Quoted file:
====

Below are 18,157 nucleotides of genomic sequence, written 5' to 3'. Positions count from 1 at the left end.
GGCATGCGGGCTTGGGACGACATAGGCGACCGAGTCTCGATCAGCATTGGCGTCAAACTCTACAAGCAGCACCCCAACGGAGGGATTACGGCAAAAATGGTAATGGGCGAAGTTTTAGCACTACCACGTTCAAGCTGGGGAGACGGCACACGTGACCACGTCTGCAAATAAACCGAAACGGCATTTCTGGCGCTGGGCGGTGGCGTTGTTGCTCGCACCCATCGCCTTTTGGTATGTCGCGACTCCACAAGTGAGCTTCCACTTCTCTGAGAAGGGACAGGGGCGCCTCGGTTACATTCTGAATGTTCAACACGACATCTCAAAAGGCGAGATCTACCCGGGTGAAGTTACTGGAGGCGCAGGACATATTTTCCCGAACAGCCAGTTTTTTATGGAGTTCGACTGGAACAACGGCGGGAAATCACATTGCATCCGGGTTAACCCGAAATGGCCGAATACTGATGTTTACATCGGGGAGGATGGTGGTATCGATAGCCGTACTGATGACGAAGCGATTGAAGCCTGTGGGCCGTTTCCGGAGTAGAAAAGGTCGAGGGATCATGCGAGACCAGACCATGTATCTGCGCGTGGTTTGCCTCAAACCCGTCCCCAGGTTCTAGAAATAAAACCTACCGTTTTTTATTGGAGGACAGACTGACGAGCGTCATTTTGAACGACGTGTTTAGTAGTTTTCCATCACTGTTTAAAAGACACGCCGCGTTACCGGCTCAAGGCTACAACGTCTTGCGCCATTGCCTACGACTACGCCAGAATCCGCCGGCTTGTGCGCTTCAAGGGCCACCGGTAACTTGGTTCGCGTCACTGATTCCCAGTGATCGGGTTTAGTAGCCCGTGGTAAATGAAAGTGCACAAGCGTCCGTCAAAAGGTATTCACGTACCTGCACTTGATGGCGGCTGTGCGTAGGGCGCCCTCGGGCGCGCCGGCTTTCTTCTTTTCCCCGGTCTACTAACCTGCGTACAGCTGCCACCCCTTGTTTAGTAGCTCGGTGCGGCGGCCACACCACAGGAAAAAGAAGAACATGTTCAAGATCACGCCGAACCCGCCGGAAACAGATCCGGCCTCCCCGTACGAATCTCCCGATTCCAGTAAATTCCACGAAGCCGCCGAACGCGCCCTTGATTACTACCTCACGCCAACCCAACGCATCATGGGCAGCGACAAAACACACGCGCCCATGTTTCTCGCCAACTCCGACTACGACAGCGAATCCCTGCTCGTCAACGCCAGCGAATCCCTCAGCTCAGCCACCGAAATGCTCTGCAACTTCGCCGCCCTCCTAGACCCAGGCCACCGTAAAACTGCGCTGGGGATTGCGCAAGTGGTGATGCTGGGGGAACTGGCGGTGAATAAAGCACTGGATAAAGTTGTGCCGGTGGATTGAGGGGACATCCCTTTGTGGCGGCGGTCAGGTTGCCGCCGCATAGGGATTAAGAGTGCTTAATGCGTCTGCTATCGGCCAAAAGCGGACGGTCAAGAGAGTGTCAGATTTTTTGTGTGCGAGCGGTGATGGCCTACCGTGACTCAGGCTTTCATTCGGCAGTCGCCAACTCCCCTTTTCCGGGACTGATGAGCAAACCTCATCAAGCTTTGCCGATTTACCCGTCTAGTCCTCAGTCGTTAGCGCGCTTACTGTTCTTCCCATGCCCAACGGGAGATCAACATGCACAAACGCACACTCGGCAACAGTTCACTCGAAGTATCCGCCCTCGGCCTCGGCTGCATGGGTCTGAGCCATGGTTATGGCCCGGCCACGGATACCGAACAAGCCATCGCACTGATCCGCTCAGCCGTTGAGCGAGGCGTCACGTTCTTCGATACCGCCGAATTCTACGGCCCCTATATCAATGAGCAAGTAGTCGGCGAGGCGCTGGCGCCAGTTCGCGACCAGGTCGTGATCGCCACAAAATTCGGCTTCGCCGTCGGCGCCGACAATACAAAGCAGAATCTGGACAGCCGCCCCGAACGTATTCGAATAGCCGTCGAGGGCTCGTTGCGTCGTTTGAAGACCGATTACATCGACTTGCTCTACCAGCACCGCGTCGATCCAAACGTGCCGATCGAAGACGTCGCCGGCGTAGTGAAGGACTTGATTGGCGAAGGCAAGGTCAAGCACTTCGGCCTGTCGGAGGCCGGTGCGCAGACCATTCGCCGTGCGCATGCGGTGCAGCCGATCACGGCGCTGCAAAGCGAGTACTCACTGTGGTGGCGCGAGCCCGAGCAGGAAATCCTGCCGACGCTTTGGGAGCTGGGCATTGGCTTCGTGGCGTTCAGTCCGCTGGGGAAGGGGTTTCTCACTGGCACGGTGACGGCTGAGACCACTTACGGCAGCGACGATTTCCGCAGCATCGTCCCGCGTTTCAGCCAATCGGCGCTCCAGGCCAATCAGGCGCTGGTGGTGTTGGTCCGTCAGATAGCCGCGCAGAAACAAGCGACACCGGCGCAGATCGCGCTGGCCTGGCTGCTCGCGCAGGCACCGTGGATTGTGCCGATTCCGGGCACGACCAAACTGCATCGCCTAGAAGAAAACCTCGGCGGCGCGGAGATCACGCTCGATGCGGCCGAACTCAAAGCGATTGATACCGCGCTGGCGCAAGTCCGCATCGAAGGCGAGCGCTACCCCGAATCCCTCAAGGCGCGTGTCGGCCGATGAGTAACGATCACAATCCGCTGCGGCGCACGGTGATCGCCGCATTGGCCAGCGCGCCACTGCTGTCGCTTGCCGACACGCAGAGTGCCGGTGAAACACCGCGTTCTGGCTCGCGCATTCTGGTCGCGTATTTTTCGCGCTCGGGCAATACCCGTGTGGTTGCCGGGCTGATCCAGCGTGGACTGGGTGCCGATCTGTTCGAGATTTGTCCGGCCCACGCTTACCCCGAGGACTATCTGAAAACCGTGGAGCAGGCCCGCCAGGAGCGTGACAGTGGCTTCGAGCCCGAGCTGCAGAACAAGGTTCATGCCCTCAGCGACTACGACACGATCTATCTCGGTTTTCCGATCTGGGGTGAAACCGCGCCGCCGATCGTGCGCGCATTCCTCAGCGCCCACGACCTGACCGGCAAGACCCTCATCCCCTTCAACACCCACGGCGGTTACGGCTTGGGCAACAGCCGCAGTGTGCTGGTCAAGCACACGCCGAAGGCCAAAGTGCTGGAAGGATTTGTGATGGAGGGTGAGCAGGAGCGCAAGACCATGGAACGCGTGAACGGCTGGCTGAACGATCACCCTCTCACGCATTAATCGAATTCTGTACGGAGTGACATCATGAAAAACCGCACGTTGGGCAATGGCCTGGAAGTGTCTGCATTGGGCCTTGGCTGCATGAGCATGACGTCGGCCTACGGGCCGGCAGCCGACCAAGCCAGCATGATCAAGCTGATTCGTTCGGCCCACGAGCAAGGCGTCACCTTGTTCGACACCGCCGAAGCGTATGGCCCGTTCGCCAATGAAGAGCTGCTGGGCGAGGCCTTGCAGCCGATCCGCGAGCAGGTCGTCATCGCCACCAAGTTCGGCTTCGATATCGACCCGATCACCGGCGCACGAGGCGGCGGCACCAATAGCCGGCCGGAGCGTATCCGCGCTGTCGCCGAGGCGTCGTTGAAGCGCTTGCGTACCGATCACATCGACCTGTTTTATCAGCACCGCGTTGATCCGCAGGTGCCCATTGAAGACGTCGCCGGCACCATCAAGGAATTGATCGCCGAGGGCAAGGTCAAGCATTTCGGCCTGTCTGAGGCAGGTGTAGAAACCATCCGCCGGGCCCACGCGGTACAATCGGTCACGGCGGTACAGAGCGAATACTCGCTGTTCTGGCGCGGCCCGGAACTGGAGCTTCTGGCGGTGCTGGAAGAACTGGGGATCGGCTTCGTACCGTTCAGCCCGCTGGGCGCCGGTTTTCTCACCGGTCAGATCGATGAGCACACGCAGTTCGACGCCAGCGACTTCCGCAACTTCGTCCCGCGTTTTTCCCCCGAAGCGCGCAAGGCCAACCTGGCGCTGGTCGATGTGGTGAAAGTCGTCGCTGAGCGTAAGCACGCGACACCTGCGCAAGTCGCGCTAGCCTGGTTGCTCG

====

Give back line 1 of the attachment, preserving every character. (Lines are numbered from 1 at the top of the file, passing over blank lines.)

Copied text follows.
Below are 18,157 nucleotides of genomic sequence, written 5' to 3'. Positions count from 1 at the left end.